Follow Up from segment with WFLA News Channel 8:
We all know errands are best done sans kids. Everything is faster, less hectic and we can actually concentrate on the task at hand instead of praying that no one has a meltdown in public.
Usually, I save my supermarket shopping for Monday mornings, when everyone is at school. I am in and out quickly and efficiently. Sundays used to be my day, even though it’s the most crowded day to shop, because I wanted to take advantage of help with unloading and unpacking. At one point, we actually all went as a family. I know, sounds crazy, but when you have a traveling hubby, you want to try to take advantage of family time, no matter what the event is.
Since the kids had off for President’s Day, I had the option of taking them with me to do the weekly shop. My husband was home so I could have easily left to take my ‘supermarket vacation’, but I didn’t want to go alone this time. What is wrong with me you may ask? Well, I actually don’t mind taking my kids shopping with me (I may need you to remind me I said that in the future). I wouldn’t do it every week but if they are around, I figure, why not? Yes, it’s more work and less productive, but I have fun with them. Today my two year old was napping and my husband was catching up on some R&R, so I went ahead and asked (bribed) the older boys to accompany me. What was their incentive? It would be fun. The supermarket could be fun? Yes…fun!
Since they recently had dessert/treats taken away for less than stellar behavior, I had to figure out a way to make it worth their while. I quickly came up with an entertaining and interactive game that would involve competition, manners and lots of laughter. So here’s how it all went down:
- Every aisle would have its’ own challenge that would be worth one point.
- In addition, there could be flash challenges at any moment, worth one or multiple points.
- Each child would need to reach ten points by the time we reached the bakery section.
- As a reward, they would receive the free cookie.
- If they exhibited any bad behavior, a point would be taken away.
I admit that I was flying by the seat of my pants as I had nothing planned, but knew I would find inspiration in every aisle.
The first task would be to locate a product that was purple that also had the letter P in the name. While the boys got ready for their first mission, I noticed there were sporadic grey tiles on the floor. I quickly added that they could only step on these grey tiles until we reached the end of the aisle. Lastly, they would have to complete five jumping jacks each. Proudly they earned their points and I noticed that shoppers had caught on to our game. I felt a sense of pride every time someone strolled by my cart smiling at us.
My kids were laughing instead of whining and what mother doesn’t strive for that, especially at the supermarket? I was having so much fun as well that I forgot a few items on aisle one. Oops.
Next, whomever spotted someone in a pink shirt would receive the point. In addition, they would each have to exhibit a good manner in aisle two. They were embarrassed and struck out a few times, but in the end, they were saying hello and wishing customers a great day. The boys definitely put smiles on a few people’s faces, which was wonderful to witness. It was almost to the point of ridiculousness as to how much fun we were having in a supermarket. We were all chuckling so loud, I felt like I was pretty much their age. It was great.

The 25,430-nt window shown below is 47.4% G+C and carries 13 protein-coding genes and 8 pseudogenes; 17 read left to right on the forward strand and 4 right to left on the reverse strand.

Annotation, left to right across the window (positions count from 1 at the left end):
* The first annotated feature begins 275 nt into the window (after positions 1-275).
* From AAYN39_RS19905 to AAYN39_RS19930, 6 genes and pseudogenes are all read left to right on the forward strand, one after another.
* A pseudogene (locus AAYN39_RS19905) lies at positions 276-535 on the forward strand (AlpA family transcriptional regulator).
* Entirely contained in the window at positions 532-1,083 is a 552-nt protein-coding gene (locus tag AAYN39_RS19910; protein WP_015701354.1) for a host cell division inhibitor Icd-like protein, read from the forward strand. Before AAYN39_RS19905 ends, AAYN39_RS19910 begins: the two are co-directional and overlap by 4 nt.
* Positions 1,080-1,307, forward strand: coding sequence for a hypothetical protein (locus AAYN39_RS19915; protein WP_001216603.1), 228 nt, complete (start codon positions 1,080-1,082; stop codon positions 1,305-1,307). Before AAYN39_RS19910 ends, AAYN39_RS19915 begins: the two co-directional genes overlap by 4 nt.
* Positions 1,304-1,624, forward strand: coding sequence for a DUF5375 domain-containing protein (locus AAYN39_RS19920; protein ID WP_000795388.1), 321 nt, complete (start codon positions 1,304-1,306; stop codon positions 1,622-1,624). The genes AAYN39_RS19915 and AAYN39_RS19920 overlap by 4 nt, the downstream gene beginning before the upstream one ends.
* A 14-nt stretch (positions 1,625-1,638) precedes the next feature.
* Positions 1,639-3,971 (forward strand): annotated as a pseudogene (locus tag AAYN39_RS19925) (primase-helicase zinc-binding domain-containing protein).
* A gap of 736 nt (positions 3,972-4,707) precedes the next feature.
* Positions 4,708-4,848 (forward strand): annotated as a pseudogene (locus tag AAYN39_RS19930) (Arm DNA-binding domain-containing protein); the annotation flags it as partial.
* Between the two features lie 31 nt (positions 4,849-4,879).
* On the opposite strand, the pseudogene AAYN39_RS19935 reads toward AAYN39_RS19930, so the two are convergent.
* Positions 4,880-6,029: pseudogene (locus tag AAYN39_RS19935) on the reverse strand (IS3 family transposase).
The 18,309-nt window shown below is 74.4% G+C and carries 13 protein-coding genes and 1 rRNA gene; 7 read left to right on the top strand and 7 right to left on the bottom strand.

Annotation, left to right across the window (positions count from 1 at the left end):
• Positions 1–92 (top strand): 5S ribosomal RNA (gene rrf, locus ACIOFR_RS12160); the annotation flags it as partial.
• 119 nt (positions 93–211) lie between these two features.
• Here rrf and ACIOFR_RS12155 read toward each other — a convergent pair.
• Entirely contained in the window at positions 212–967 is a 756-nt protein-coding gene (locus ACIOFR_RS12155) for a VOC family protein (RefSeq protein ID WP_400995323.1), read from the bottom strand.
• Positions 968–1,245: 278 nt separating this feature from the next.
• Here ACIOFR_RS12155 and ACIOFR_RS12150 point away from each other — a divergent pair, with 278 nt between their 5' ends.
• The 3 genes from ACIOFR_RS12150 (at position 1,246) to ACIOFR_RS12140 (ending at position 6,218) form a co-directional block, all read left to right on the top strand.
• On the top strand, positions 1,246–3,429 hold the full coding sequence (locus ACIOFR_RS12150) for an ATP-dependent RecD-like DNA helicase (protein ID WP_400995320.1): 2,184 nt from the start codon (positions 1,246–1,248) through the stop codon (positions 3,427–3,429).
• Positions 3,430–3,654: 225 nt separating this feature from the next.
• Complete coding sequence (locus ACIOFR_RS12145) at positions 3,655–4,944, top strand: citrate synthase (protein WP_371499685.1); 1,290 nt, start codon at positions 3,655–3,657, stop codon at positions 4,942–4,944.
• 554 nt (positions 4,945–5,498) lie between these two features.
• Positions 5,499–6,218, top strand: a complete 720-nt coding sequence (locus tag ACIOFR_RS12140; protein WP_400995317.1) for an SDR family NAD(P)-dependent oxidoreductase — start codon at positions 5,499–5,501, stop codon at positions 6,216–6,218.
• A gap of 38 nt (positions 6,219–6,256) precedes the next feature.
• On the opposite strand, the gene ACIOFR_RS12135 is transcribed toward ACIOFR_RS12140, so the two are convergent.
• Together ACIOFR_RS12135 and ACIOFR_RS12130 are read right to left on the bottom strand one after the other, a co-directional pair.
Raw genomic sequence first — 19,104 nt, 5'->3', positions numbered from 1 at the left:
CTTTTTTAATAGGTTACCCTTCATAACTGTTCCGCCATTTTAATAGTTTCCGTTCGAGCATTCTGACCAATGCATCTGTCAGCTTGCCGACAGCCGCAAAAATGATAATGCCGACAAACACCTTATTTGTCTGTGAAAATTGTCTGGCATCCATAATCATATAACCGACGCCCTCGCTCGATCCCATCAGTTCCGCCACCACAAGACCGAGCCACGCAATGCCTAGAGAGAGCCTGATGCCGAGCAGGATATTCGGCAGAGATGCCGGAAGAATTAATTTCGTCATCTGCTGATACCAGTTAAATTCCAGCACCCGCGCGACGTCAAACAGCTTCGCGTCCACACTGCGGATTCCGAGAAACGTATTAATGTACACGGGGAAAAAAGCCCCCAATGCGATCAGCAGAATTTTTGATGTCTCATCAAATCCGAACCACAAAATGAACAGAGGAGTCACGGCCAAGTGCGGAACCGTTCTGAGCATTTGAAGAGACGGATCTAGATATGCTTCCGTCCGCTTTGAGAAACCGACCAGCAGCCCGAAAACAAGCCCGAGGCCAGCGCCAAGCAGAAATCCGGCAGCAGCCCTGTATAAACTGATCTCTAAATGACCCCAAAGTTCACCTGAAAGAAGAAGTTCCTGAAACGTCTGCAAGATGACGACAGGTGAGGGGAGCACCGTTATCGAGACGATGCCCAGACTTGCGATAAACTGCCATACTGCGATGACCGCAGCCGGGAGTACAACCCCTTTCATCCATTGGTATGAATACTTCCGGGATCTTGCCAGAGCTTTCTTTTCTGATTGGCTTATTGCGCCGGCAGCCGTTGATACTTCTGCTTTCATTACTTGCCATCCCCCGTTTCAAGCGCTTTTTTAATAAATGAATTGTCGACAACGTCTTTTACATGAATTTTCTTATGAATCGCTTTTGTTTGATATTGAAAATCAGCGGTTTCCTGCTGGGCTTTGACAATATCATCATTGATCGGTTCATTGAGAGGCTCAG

Then came the surprise flash challenge. “Worth one point, what is one thing that Mommy likes to hear that makes me happy?” My oldest screamed out, “I love you” and he snagged the point. The next challenge was worth two points and would be awarded to the one that could point out a shirt with a picture of an animal on it. I did not know if this existed but felt confident. A few aisles later, it did indeed and the points were adding up.
In the snack aisle, both boys had to say the alphabet with an English accent. I will tell you what came out of their mouths was the farthest thing from an english accent but it had us cracking up. Yes, people were staring but always with a smile on their face. We actually ran into a friend of mine and the boys told her about our game.
The next flash challenge was offered to the child who could tell me one of many ways to earn back their dessert. My eight year old said it was important to be kind and my six year old said that when an adult speaks to us, we need to listen and answer in a respectful way. Points for everyone!
By the time we got to the cookie area, they had gone way past their required ten points, even with losing a few here and there. I was a proud Mama and they were proud of themselves. Did I forget one or ten items and perhaps not pay such great attention to the real purpose of going to the market? Yes, but it was well worth it. I even got the boys to admit they actually had fun at the supermarket with me. In fact, on the way to school this morning, my son asked when we could go shopping again. I would say that constitutes as supermarket success!
As a parent, we can get as creative as we want. There are really no rules. When we make normally boring situations amusing, everyone ends up having fun. Whether your child is having a major meltdown in aisle nine or is skipping while counting backwards in aisle twelve, you are going to gain attention from those around you. Personally, I would rather have someone be impressed with me as a parent, than pity me. I think we can all agree embarrassment went out the door in the delivery room!
Have fun at your next supermarket outing!
TOGETHER WE CAN MASTER MOTHERHOOD!